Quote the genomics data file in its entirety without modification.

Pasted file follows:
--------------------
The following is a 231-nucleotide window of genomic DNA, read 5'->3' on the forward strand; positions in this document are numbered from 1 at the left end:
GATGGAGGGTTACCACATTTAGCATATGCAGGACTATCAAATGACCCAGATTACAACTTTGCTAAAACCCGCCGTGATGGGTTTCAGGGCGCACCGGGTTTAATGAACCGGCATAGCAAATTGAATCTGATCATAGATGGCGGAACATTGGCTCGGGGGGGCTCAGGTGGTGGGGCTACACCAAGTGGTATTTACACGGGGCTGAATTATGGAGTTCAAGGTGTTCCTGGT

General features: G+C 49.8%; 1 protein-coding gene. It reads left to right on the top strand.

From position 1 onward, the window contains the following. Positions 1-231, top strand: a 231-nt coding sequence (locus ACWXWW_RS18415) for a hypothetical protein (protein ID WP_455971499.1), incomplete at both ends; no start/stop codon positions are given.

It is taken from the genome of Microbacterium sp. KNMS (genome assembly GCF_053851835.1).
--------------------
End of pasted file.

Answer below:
The following is a 231-nucleotide window of genomic DNA, read 5'->3' on the forward strand; positions in this document are numbered from 1 at the left end:
GATGGAGGGTTACCACATTTAGCATATGCAGGACTATCAAATGACCCAGATTACAACTTTGCTAAAACCCGCCGTGATGGGTTTCAGGGCGCACCGGGTTTAATGAACCGGCATAGCAAATTGAATCTGATCATAGATGGCGGAACATTGGCTCGGGGGGGCTCAGGTGGTGGGGCTACACCAAGTGGTATTTACACGGGGCTGAATTATGGAGTTCAAGGTGTTCCTGGT

General features: G+C 49.8%; 1 protein-coding gene. It reads left to right on the top strand.

From position 1 onward, the window contains the following. Positions 1-231, top strand: a 231-nt coding sequence (locus ACWXWW_RS18415) for a hypothetical protein (protein ID WP_455971499.1), incomplete at both ends; no start/stop codon positions are given.

It is taken from the genome of Microbacterium sp. KNMS (genome assembly GCF_053851835.1).